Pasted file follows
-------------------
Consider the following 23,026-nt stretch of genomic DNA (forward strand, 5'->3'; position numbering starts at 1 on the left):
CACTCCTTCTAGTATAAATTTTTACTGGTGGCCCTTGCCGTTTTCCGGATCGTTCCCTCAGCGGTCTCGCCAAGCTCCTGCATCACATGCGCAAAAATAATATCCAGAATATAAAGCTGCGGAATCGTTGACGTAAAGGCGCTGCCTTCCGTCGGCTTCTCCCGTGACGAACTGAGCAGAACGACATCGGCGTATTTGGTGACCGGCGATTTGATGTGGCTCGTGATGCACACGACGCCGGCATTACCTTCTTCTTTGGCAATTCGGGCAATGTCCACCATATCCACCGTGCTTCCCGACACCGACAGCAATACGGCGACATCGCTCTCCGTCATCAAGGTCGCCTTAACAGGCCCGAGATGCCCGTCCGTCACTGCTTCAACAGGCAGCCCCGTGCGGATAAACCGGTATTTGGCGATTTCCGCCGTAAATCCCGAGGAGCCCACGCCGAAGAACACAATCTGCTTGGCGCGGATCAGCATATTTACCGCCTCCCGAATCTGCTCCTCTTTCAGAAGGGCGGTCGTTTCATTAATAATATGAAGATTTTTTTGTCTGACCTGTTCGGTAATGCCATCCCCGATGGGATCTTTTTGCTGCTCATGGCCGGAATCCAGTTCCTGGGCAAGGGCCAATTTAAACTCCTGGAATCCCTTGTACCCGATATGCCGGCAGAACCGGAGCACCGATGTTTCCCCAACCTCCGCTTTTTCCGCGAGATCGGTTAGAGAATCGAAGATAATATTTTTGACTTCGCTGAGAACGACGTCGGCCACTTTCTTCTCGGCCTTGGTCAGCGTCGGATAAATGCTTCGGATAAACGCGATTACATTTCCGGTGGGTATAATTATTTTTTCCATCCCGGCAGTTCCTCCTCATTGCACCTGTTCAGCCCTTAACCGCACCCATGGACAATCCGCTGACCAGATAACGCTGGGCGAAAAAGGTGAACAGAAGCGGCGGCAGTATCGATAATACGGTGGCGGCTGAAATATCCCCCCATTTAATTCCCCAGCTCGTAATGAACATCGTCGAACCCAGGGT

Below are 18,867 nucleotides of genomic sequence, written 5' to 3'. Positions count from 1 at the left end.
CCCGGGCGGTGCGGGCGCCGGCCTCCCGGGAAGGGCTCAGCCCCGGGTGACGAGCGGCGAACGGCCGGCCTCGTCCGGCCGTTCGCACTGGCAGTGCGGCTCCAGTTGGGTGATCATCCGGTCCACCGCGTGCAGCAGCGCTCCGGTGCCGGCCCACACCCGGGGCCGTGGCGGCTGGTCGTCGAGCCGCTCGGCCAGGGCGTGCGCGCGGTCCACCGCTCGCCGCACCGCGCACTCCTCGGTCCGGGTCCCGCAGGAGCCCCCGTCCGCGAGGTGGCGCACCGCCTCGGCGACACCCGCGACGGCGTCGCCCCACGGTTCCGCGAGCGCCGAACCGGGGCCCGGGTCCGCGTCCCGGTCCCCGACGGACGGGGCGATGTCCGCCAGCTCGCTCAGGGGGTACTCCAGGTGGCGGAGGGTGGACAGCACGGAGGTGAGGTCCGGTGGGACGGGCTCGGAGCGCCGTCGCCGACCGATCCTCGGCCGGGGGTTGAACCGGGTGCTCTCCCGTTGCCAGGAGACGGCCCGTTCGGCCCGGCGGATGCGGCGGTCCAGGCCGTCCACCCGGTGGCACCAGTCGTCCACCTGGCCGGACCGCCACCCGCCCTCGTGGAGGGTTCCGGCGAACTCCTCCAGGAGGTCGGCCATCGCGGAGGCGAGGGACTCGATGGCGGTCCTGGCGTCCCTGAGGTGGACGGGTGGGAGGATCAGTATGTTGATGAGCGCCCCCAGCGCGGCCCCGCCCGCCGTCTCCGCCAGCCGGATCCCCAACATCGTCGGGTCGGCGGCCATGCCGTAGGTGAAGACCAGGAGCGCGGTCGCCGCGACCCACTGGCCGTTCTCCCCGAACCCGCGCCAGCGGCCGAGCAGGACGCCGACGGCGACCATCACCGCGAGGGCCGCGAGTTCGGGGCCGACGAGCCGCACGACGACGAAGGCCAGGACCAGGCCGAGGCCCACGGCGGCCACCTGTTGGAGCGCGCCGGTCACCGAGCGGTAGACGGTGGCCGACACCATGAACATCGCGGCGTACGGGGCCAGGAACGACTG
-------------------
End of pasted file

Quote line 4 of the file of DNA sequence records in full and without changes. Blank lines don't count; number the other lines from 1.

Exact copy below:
CCCGGGCGGTGCGGGCGCCGGCCTCCCGGGAAGGGCTCAGCCCCGGGTGACGAGCGGCGAACGGCCGGCCTCGTCCGGCCGTTCGCACTGGCAGTGCGGCTCCAGTTGGGTGATCATCCGGTCCACCGCGTGCAGCAGCGCTCCGGTGCCGGCCCACACCCGGGGCCGTGGCGGCTGGTCGTCGAGCCGCTCGGCCAGGGCGTGCGCGCGGTCCACCGCTCGCCGCACCGCGCACTCCTCGGTCCGGGTCCCGCAGGAGCCCCCGTCCGCGAGGTGGCGCACCGCCTCGGCGACACCCGCGACGGCGTCGCCCCACGGTTCCGCGAGCGCCGAACCGGGGCCCGGGTCCGCGTCCCGGTCCCCGACGGACGGGGCGATGTCCGCCAGCTCGCTCAGGGGGTACTCCAGGTGGCGGAGGGTGGACAGCACGGAGGTGAGGTCCGGTGGGACGGGCTCGGAGCGCCGTCGCCGACCGATCCTCGGCCGGGGGTTGAACCGGGTGCTCTCCCGTTGCCAGGAGACGGCCCGTTCGGCCCGGCGGATGCGGCGGTCCAGGCCGTCCACCCGGTGGCACCAGTCGTCCACCTGGCCGGACCGCCACCCGCCCTCGTGGAGGGTTCCGGCGAACTCCTCCAGGAGGTCGGCCATCGCGGAGGCGAGGGACTCGATGGCGGTCCTGGCGTCCCTGAGGTGGACGGGTGGGAGGATCAGTATGTTGATGAGCGCCCCCAGCGCGGCCCCGCCCGCCGTCTCCGCCAGCCGGATCCCCAACATCGTCGGGTCGGCGGCCATGCCGTAGGTGAAGACCAGGAGCGCGGTCGCCGCGACCCACTGGCCGTTCTCCCCGAACCCGCGCCAGCGGCCGAGCAGGACGCCGACGGCGACCATCACCGCGAGGGCCGCGAGTTCGGGGCCGACGAGCCGCACGACGACGAAGGCCAGGACCAGGCCGAGGCCCACGGCGGCCACCTGTTGGAGCGCGCCGGTCACCGAGCGGTAGACGGTGGCCGACACCATGAACATCGCGGCGTACGGGGCCAGGAACGACTG